ANIME VS AMERICAN ANIMATION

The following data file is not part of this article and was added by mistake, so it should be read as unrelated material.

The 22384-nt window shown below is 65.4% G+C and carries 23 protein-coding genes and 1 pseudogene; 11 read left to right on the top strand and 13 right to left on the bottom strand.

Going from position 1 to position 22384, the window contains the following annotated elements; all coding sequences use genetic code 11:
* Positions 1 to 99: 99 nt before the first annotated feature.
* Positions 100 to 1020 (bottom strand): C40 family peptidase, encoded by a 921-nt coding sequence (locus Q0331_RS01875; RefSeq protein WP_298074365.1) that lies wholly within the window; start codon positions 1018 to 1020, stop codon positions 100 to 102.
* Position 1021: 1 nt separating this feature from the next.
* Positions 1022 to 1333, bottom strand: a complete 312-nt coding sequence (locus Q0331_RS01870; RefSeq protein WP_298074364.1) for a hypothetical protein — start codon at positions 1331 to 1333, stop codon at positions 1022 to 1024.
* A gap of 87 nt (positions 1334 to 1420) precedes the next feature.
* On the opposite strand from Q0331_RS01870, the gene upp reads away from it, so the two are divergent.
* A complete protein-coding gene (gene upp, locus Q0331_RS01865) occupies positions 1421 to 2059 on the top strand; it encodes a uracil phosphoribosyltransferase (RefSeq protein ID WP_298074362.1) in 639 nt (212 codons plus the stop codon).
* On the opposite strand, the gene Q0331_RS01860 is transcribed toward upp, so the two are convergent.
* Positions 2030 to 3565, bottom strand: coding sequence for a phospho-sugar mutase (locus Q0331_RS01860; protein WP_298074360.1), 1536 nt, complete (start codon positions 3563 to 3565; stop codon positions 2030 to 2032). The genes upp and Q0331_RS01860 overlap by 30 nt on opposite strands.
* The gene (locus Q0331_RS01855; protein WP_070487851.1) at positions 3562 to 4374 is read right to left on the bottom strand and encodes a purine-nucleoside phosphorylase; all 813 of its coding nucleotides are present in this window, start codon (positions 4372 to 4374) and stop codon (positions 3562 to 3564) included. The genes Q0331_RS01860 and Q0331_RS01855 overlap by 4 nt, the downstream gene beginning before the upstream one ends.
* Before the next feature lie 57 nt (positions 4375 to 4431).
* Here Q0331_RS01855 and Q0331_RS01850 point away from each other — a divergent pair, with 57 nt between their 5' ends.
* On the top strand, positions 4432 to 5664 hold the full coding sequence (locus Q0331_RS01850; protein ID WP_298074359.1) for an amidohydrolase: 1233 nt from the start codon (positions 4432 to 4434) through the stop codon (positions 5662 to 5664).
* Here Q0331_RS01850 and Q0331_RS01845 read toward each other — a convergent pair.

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THESIS STATEMENT This is my thesis statement -- while American animation and Japanese animation both have their virtues, the style of American animation, in general, has a significant amount of higher quality. WHERE TO BEGIN? WHERE TO BE GOING? To begin with, one of the major problems that has hindered American animation is budget and time constraints. On the other hand, in Japan, anime has been allowed to flourish all over. When it comes to animation, it seems that Hollywood simply does not take it seriously and would rather throw its millions into "live action" films and TV shows. There is only one company in Hollywood which devotes a significant amount of its resources to advancing our heritage in animation, and that's Disney. Comparatively, its Japanese cousin has hundreds. This is a real shame considering that animation itself was originally pioneered by us. The American form of animation has not had its techniques advanced through as many stages or been perfected as much as Japanese anime has. This would lead some to the conclusion that Japanese animation is inherently better than American animation; a false conclusion that I will dissect piece by piece as we go on. Still, there are some examples where the quality of American animation really shines through for what it was meant to be. Take another perspective, and you'll see that the cut-throat constraints which American animation producers face can actually help the quality of their animation, because they are always forced to work under the constant threat of being "canned". Any animation project cannot be a flop or else (as in showbiz terms) so-and-so "will never work in this town again!" Compare this to all that garbage floating around in Japan. However, to gain the popularity and respect that the form deserves, we need to make some big changes. Fortunately, it seems that some of the big-shots up there have finally started to take notice of what has caused the likes of Disney to become very successful and make billions of dollars for years. Of course, it will be a while before animators are given the freedom and creativity that have made the Japanese successful for the last decade. But we cannot simply play catch-up by copying their inferior anime style (even though that's what they did to us a long time ago). Then we would be giving away our pride -- selling out one of the few proud things that we can say was made in America. No, we must do things our own way! A LITTLE HISTORY Few people, including those obsessed anime fans, have a clear understanding of how Japanese animation came to be or how it relates to the American form of animation. So, let's take a little look at its history. First, let's figure out what element of Japan's society has caused the proliferation of anime. Well, in Japan there is a distinctive connection between the animation industry and the comic book (called "manga") industry. In fact, many animes are based off of manga. The actual word "manga" was coined in 1814 and roughly translates into "humorous pictures", but cartoonish art had existed in Japanese culture for centuries prior to that. The crude drawings were used by the Japanese leaders and social elite, usually for political purposes. One of the earliest known collections of these drawings were drawn by a Buddhist monk named Toba in the 12th century. The need for these drawings was probably brought about by a certain trait in Japanese culture, which modern-day psychologists might call an "attention deficit disorder". The solution for this was to entice their people with certain visual stimuli. This became a useful tool for those in power, since they could use it to leverage control over the public. The effect could be described similarly to the "media saturation" which has plagued America in recent times. Flash forward to 1989 -- only 12% of published material in Japan were books, whereas the majority (38%) were manga! If this does not show anything about Japanese society and literacy, then I don't know what does. All of this may suggest that the Japanese had a unique style of their own long before the Americans came along, but the truth is that today's anime and manga does not really bare any resemblance to the prehistoric art form of the ancient Japanese. After World War II, Japan went through an identity crisis; they began stealing stuff like mad from our Western civilization -- which still continues to this day. It seems that they have become the "United States wanna-be". This is fantasized through their animes where they often show Japan as a culturally diversified nation where everyone accepts each other. In reality however, Japan is almost entirely populated with ethnic Japanese. They seem to find fun by taking things from our culture and playing around with it -- perhaps, pretending that if they were a large country like the US, and not a small little island country, they could run things better than we are. Dr. Osamu Tezuka is considered to be the real father of the anime-style and gave birth to the commercial industry of anime and manga as we know it today. Some people call him the Disney of Japan, which is sort of ironic because he copied many ideas from Disney and other American animators of the time. The classic "big eyes" which many people associate with anime were actually popular at one time in American animation and were used a lot by the Max Fleischer studio. Tezuka himself said: "My career as an animator began when at the age of four. I copied a picture of Popeye. My house was full of comics when I was a schoolboy. Because we were able to obtain a projector and several films, I was able to see Mickey Mouse, Felix the Cat, Chaplin, and Oswald Rabbit at home." As you can see, it is obvious where he got his inspiration from. Tezuka's first success was a manga called Tetsuwan Atom. Before Tezuka came along, most manga were short humorous comic strips similar to what one finds in the newspapers. However, Tezuka used techniques similar to those he had seen in foreign movies when he made his manga. He simulated the fancy camera angles seen in movies as well as giving his manga more complex storylines. The result was a comic book series with cinematic quality. It became an instant hot seller, mainly because it was a cheap way for common folks (who were struggling with a bad economy) to provide entertainment for their children. The generation of children who grew up on this would be hooked on manga and anime for life. When did animation come to Japan? Probably when Toei Production started its animation division in 1958. They hired Dr. Tezuka to make animated films for them. Later, in 1962, Tezuka would leave Toei to start his own company called Mushi Production and produce one of the first animated television shows in Japan. Of course, both animated movies and television shows had already been firmly in place for quite a while in the US. In fact, the first animated film was made by James S. Blackton in 1906, only four years after Thomas Edison had invented the movie projector. That was many years before Tezuka was even born. But the art of animation is even older than that. In fact, an invention called the magic lantern, which projected animation by moving a strip back and forth, was invented in 1645 by Althanasius Kircher. Around 1915, a technique of using celluloid sheets in animation was established. By painting on these clear plastic cels, they could then transpose more than one cel on a static background. This technique is still used by some animators today. Walt Disney made several breakthroughs by making the first animation with sound (1928) and the first animation in color (1932). It was on December 21, 1937 that Walt made history again with "Snow White and the Seven Dwarves" -- it was the first feature-length animation! Snow White was the top grossing film for its time. Those are the important details to the history of animation, although I have not done justice in explaining the many great works created by the many very talented animators of the time. Japanese anime seems to be this new fresh breed of animation, even though it has its roots in American animation. It boggles my mind how many Americans today prefer a cheap imitation over something that is real and genuine. They say that Japanese anime is of better quality and looks better than our own animation. In doing so, they have overlooked a pearl that is much closer to home. The truth is that American animation has so much more to offer, that anime simply pales in comparison. VISUAL QUALITY There are several elements to look at when reviewing animation. The first I will discuss is visual quality, since this is the first which people will usually look for. We must first realize that animation is a totally different art form than other art forms such as drawing, painting, ect. Those are all used to depict still pictures. The concept of animation is not about conveying pictures; it is about conveying motion. When you examine a painting, the actual strokes of paint are not important; it is how those strokes combine to form their work of art. A similar concept applies to animation. Even though animation is made of pictures, it is not the pictures which are important but how they're used to make the animation. We must distinguish these different art forms first and foremost and judge them separately. This leads us to the first rule any budding animator must know. Each cel of animation must be easily distinguishable at an eye's glimpse. This is because the animation goes by so fast at many frames per second. You do not want the viewer to miss an important detail because it went by too fast. Here, I will bring up the most noticeable difference between Japanese and American drawing styles. Japanese anime tends to use a style which has sharp and jagged lines, whereas Americans use a style which has smooth and curvy lines. There are benefits to both of these styles. The most obvious benefit to using the Japanese method is that the sharp lines stand out very easily and thus overcome the problem of having to be distinguishable to the viewer. On the other hand, the smooth curves of American animation are more life-like and natural. In fact, if you look in nature, you will see that anything organic is formed with curves. Not only that, but as I will attempt to explain later, animation itself is based on the mathematical principles of curves. The problem of course is that it is not as easy to produce something as distinguishable using curves as it is with sharp lines. This makes Japanese animation a lot easier to produce than American animation. The Japanese are able to highlight the details that are important by their usage of actual lines, whereas the American animators must focus on the picture as a whole. To help aid themselves with this problem, American animators often use something known as a "silhouette test" on their drawings. The test is to see if the drawing is as easily recognizable as if it was to be totally shaded in (like a silhouette). This is because a person's mind must be able to register the outline of the figure they see and associate it with the action taking place as soon as it's flashed in front of their eyes. Japanese animation works quite differently, because the sharp and jagged lines make it seem very unnatural. In this case, your mind is telling you that there is something very wrong about the picture. That causes your eyes to focus on it. It also gives this artificial-feeling to anime that some people seem to like, but in my opinion, it designates anime as a lesser form of animation. It should also be noted that the root definition of the word "animation" stems from a Celtic word which means "to be life-like". May I also note, that up until modern times, this concept was so foreign to the Japanese that they did not even have a word for it in their vocabulary. That is why they had to borrow the word "anime" from the French. Sometimes in anime you will see little lines sparked across the screen when a character's expression changes suddenly or some form of action is taking place. These lines are called "action lines" and are strictly prohibited in the American school of art. The idea, once again, is that the action should speak for itself and not need some fancy lines to guide the way for its viewers. It should be able to grab the attention of the viewers by itself. That is not always as easy when you're making an animation as it is when you're making a comic book, because the animation must run at a certain pace. Fortunately, the American animators have a bag of tricks to help their viewers stay on course. The number one technique used in American animation to draw a viewer's attention to the action that's about to take place is known as anticipation. What this does in effect, is it warns the viewer's mind before hand that a certain action is about to take place so it can register in the viewer's mind before it actually happens. If you watch American animation, you'll notice that often times a character may anticipate that he's going to be hit in the face by reacting before he's actually hit. Or he may anticipate that he's going to break into a run by stepping backwards first. If a character is about to become angry suddenly, his facial expression might go through stages before it reaches the pot-boiling point. The principle can be applied to anything, including inanimate objects. A very exaggerated case of this is when Wile E. Coyote walks off a cliff but doesn't fall down until he realizes he's standing on thin-air. The viewer already expects Mr. Coyote to plummet to his doom before it happens. However, the anticipation technique is usually very subtle when you're watching it because it blends so seamlessly and naturally with the animation. This is because this technique is just one of the many techniques which the American artists have mastered and perfected, but the Japanese have not. It is also a lot more effective than "action lines". Upon further examination of the anticipation technique, one may find that it is really based off an exaggerated version of one of Newton's laws that states, "Every action has an equal and opposite reaction." Who knew that animation could be so scientific? There are a couple of other techniques used in American animation that I should mention because they make animation seem more life-life and pleasurable to the eyes, and also because there is a significant lack of such to be found in Japanese anime. Some of those techniques have to do with something called the "path of action". This usually has to with where a character starts out, where he should end up, and how he will get there. It's a little bit like what stage crafting and camera maneuvering are to live action. I haven't really seen this task performed as well in anime as it is in American animation. One reason is that American animation uses a technique where the motion of things (especially hands and feet) moves in curves. This is often impossible to do with Japanese animation because of its use of sharp and jagged lines; you have less freedom in movement without contorting the character's body into some unrealistic shape. On the other hand, curved motion can make the animation seem very fluid and natural -- or shall we say, "very animated". You'll also notice that in American animation, the time frame of action tends to be parabolic (curved), where the action starts out slow and gets faster until it slows down again. Once again, this makes the animation seem very smooth and appealing to the eyes, heightening your sense of realism. Another technique used in American animation is called "squash and stretch". This adds a rubber-effect to the animation. When a force acts upon a body of mass, it either expands it or squeezes it. This makes the object seems real, solid and three dimensional, since the physical reaction conveys weight and mass. Unfortunately, to use this technique, one must work with a roundish body of mass. This means that you can't use it with drawings based off those jagged lines. You should now be able to see how the "anime style" can be very restrictive and limiting in the long run. American animation comes in different qualities. The animation we see can be divided into two different styles. Those styles are called "limited animation" and "full animation". In limited animation, only parts of a character move at any given time. For instance, only the mouth of a character will move while he or she is speaking. This form of animation is often seen in syndicated cartoons or those shown on Saturday mornings. In full animation, almost everything on the screen moves at the same time. The movement is often choreographed with movements of real actors to appear as life-like as possible. This style is used mostly in Disney movies. Still, many animated cartoons which would be classified as limited animation are blending in some full animation techniques. Japanese anime is usually a very extreme case of limited animation. In anime, when one character is speaking, everything else on the screen will appear as if it has been frozen in time. The other characters will stand in the background like zombies. Even in the American version of this, you will often see that animators still pay attention to small details. Take a closer look and you will see characters blink their eyes and fidget in the background of a regular cartoon. Nobody really notices this when they see it, however the absence of it looks painstakingly clear in anime! Once again, animation is all about movement; even small movements add to the sense of realism. Only Americans seem to understand how important this really is. Perhaps it's because many of the old-time animators grew up in an era when all animation had to be drawn again and again by each individual frame. It was a time-consuming and endearing task, which was only made worth it from the satisfaction given by seeing the final product. It would seem that there's a self-imposed level of quality that American animators expect from themselves. American animators understand that animation is not just about telling a story -- it's about bringing it to life! The great Chuck Jones once recalled a kid telling him, "You don't draw Bugs Bunny. You draw pictures of Bugs Bunny." There is one more issue to discuss when comparing the visual quality of Japanese anime to American animation, and that is of facial expressions. Cartoon characters are usually based off of exaggerated caricatures of real life, and so they often use very exaggerated facial expressions. Of course, the type of expressions used varies greatly from Japanese and American animation. These expressions are very important because they add emotions to the characters, which makes the animation seem even more life-like. Some anime fans will contend that anime has more facial expressions than American animation. I do not see any weight to this theory. There are American cartoons where hundreds of expressions are used. In fact, there are almost an infinite variation of expressions that can be used to give slightly different effects in American cartoons. This is because of the curve-based drawing method used in American animation. On the other hand, most Japanese animes only contain a small set of facial expressions. These may include a single expression for the emotions of happiness, shock, anger, and sadness. Other times, anime characters will not display any emotion at all. However, the anime expressions do have a tendency to stand out and can sometimes leave lasting impressions on the viewer. It's also true that some of them are very extreme and exaggerated. I suppose in some ways this is a benefit to the emotional element of Japanese animation, but in no way is Japanese animation capable of having more facial expressions than American animation. Another problem with Japanese animation is that changes of facial expressions tend to look a lot more choppy than they do in American animation. Besides facial expressions, body postures can also be important clues used to show emotions. The subtle body posture of a character can show whether he is relaxed, stressed, impatient, shy, brave, cowardly, aggressive, and so much more. Psychologists have known this for a long time, and the American animators usually do a pretty good job of incorporating this idea in their animations. Too bad the Japanese are still pretty much clueless on this one. Go ahead and try to prove otherwise, but as far as I know, the only way you can tell the emotion of an anime character is by reading his face. After reading all of this, it may seem that I have left out one key advantage that Japanese animation has. To be fair, I will mention it. The use of colors and shading is often quite more advanced in Japanese anime than it is in American animation. In this area, it might seem that American animation hasn't really advanced much beyond the Technicolor days. It's not because Americans don't have the skills or knowledge of how to make good shading. In other art forms, like comic book art, Americans make very good use of shading which far exceeds the anime-style. The anime-style of shading is actually a very simplified version of shading that usually only uses one color for highlights and one for shadows, rather than the more advanced forms of shading which use graduated amounts of blended colors. Still, it's a nice visual touch which can give atmospheric effects similar to those found in theatrical lighting. Yes, it's overuse in anime can be annoying, but there are certain areas where I think something similar could be effective in American animation. One reason Americans don't use it is because of the added production time and costs it would require. There is also the fact that Americans learned along time ago that the whole "persistence of vision" trick, which is the basis for all animation, works best with flat colors. You see, if you use a lot of shading effects, then the animation seems less smooth and requires higher frame rates to obtain the same quality level. Over all, I think that American animation nurtures what is most important to its art form, the animation itself! QUALITY OF PLOT Of course animation is not all about whether it looks good or not. In the final analysis, it must hold value as a quality piece of entertainment. Notice that I said "quality". Just because someone finds something entertaining does not mean that it has quality. There are other factors that influence people such as personal tastes, experience, maturity, background and mental state of being. However, if you can break down "quality" into specific commonly accepted standards and point out the details concerning them, you can make a legitimate comparison. The other areas, besides the visual quality of animation, which need to be discussed are the quality of the voice acting, plot, storyline, and scripting. These of course are going to be a lot more subjective, but my goal here is to cover popular beliefs on the subject and also raise certain provoking questions which may challenge a reader to come to his own conclusion. Why is it that people can watch as little as five minutes of American animation and still find it entertaining, but it is not so for Japanese anime? Now there is a question of simple logic for all those obsessed anime fans to try to answer. Whenever someone says that they saw some anime but didn't like it because they couldn't understand what was going on, an anime fan will answer by explaining that the person must watch more of it in order to begin to like it. The more time you spend watching it, the more you'll like it. Of course, this is true of almost anything! You can learn to like anything, if you expose yourself to it for a long period of time. Many anime fans have watched hundreds of hours of animes. However, the question still remains. Why is it that I can watch a five minute Looney Tunes short and still see as much action in it as there is to see in an entire episode of an anime series, and yet still perfectly understand what's going on? I mean, that's what I call time well spent! Just take a look at some of the works of Tex Avery, and you'll see what I mean. But if you were to randomly watch five minutes of any anime, you'd have a 95% chance of seeing a bunch of nothing. Maybe that example is a little extreme, considering that most animes run as continuing series. Still, we cannot ignore the run-of-the-mill plots found in most individual anime episodes. Most anime series contain a pattern format that is used to construct the plot for each episode. In America, formats are used to some extent also (mostly in old sitcoms) but nowhere to the same level of restriction as in anime. It seems to me, that most animes are missing the plot twists, variety, and suspense that make American series fun to watch. It's all too linear and predictable. After you've seen several episodes, you can already guess the layout for the next episode. How many plot ideas have you seen used over and over again in the same anime series? A typical plot might follow like this: good guys learn some bad news, good guys find bad guys, good guys talk with bad guys, good guys go fight bad guys, something bad happens to good guys, good guys fight harder, good guys win, but bad guys get last laugh. Boy, that sounds boring, doesn't it? While you may be thinking that you've seen this sort of stuff in American animation as well, the difference is that American storywriters usually add more to spice it up. For instance, there might be a few scenes of comic relief mixed in here and there. Also, an American cartoon might be bound to a simple rule that the good guys must always win in the end, but how they win is a different story. In different episodes, the good guys will win through different means, not just fighting. That's called ingenuity! So what accounts for these slow-moving empty plots found in Japanese anime episodes? Well, compare it to American animation. In an American production y